Article Text

Download PDFPDF
Original research
Arterial occlusions increase the risk of in-stent restenosis after vertebral artery ostium stenting


Objective The study was designed to investigate if vascular occlusion in the internal carotid artery (ICA) or the contralateral vertebral artery (VA) contribute to developing in-stent restenosis (ISR) in patients with vertebral artery ostium stenosis (VAOS).

Methods 420 consecutive patients treated with VAOS stents (from a population of 8145 patients with VAOS) from January 2013 to December 2014 were analyzed in this retrospective study; 216 with drug eluted stents and 204 with bare metal stents. Based on pre-stent DSA findings, patients were divided into four groups: both carotid and vertebral arteries patent (PAT), ICA occlusion (ICA-OCC), contralateral VA occlusion (CVA-OCC), and combined occlusions (C-OCC). The incidence of ISR (stenosis >50%) was compared between groups using Cox regression analysis.

Results Of the 420 patients, the mean incidence of ISR was 36.4%, with a median 12 months of follow-up (IQR 3–12). Logistic regression analysis showed that drug eluting stent had less ISR than bare metal stent (OR=0.38, 95% CI 0.19 to 0.75, P=0.01). Cox regression analysis showed that CVA-OCC (HR=1.63, P=0.02) and C-OCC (HR=3.30, P=0.001) were risk factors for ISR but not ICA-OCC (P=0.31). In the CVA-OCC and C-OCC groups, in-stent peak systolic velocity (PSV) ≥140 cm/s, 1 day after successful stenting, was associated with subsequent development of ISR (OR=2.81, 95% CI 1.06 to 7.43, P=0.04).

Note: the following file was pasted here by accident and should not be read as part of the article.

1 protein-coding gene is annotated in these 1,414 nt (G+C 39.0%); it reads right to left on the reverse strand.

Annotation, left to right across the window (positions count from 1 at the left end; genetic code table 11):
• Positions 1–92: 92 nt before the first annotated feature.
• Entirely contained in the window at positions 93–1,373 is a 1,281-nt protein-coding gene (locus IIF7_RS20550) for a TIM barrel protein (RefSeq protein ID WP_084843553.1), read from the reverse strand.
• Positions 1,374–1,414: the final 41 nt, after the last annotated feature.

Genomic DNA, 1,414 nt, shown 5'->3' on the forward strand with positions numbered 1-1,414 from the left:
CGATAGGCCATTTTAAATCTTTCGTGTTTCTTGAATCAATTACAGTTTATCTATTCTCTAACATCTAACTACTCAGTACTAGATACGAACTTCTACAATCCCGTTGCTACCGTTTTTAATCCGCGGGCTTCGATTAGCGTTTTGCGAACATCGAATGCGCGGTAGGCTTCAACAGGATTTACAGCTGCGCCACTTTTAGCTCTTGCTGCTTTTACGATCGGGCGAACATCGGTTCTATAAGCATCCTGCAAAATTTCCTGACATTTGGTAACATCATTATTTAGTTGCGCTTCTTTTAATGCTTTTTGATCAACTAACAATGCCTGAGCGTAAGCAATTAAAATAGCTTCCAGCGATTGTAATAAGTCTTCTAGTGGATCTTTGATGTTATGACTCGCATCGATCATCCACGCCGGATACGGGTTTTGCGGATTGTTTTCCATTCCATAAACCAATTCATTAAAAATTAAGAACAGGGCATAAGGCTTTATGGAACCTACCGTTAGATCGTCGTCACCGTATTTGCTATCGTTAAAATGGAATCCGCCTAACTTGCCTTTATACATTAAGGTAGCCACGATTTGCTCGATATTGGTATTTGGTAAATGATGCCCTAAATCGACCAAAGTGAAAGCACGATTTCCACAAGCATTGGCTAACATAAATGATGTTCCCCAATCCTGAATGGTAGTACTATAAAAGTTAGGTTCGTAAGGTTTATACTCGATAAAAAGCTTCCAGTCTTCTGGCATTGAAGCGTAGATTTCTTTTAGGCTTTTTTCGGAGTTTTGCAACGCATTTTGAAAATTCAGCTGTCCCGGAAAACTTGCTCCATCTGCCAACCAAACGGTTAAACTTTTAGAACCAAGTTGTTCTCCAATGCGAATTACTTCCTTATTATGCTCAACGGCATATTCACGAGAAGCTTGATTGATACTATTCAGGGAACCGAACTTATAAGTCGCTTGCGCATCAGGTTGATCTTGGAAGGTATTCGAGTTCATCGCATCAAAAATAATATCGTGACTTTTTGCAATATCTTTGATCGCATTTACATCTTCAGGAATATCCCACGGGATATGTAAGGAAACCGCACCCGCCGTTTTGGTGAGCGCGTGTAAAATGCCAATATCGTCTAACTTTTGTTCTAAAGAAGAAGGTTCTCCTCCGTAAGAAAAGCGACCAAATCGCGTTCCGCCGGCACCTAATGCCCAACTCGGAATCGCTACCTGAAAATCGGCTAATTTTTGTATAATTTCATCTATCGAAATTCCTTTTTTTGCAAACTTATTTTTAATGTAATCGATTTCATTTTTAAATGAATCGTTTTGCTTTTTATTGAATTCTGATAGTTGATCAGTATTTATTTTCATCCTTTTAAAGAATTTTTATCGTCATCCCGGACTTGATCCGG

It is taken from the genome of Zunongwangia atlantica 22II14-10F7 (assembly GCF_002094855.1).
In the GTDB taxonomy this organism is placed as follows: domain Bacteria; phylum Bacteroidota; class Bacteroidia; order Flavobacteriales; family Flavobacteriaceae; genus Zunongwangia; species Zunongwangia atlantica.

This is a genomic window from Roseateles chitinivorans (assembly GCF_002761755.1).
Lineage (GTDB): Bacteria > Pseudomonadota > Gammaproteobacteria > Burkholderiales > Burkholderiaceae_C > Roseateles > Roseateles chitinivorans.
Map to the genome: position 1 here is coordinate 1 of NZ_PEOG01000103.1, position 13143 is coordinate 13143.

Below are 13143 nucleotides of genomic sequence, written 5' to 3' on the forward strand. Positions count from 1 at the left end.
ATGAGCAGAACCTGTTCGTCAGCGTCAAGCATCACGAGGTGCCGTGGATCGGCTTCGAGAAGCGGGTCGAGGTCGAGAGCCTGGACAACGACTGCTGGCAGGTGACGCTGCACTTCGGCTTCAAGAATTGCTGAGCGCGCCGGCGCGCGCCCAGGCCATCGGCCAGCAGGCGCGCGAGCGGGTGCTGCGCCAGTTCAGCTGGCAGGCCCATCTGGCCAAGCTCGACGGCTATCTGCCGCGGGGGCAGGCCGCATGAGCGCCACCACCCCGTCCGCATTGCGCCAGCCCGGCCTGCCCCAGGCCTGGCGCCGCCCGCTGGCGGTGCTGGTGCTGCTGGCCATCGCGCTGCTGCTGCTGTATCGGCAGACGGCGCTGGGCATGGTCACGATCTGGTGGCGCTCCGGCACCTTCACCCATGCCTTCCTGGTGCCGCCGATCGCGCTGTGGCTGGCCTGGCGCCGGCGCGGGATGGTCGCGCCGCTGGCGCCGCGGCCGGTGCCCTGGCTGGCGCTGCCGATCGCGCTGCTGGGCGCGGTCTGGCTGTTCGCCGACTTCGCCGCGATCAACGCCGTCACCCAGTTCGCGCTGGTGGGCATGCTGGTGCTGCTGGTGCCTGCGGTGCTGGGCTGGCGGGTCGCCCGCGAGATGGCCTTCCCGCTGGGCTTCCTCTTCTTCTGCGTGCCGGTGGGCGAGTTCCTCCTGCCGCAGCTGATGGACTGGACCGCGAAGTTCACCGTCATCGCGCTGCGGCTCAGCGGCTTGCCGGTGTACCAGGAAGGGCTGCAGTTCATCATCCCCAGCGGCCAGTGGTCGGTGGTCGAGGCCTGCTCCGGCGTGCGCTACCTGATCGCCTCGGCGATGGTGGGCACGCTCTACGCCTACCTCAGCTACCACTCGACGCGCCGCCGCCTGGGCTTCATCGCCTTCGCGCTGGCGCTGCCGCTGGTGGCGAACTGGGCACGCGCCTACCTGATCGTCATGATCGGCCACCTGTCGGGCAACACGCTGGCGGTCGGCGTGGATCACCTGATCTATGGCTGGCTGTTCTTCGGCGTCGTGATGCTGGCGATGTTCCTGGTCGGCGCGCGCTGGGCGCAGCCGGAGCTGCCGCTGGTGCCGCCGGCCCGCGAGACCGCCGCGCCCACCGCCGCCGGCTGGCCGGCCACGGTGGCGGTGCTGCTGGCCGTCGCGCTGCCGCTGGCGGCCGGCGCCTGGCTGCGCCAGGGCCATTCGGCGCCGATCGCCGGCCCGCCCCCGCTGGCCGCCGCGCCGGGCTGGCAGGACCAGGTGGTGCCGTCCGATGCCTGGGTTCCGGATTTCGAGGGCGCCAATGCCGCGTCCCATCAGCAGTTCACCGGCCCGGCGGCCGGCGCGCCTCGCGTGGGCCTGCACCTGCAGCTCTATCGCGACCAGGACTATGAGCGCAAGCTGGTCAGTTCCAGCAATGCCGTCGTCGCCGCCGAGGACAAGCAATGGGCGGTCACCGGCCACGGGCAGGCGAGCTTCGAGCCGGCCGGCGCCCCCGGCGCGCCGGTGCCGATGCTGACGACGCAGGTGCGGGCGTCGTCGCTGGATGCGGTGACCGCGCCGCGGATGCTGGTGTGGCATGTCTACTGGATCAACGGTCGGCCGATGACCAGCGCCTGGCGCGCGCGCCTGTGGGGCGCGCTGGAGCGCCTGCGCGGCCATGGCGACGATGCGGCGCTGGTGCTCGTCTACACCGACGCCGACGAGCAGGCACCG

Conclusion Contralateral VA occlusion at the time of stenting increased the risk of ISR, especially if stent PSV on day 1 was >140 cm/s. Bare metal stents had more ISR than drug eluting stents.

  • stroke
  • ultrasound
  • stent
  • stenosis

Statistics from

Request Permissions

If you wish to reuse any or all of this article please use the link below which will take you to the Copyright Clearance Center’s RightsLink service. You will be able to get a quick price and instant permission to reuse the content in many different ways.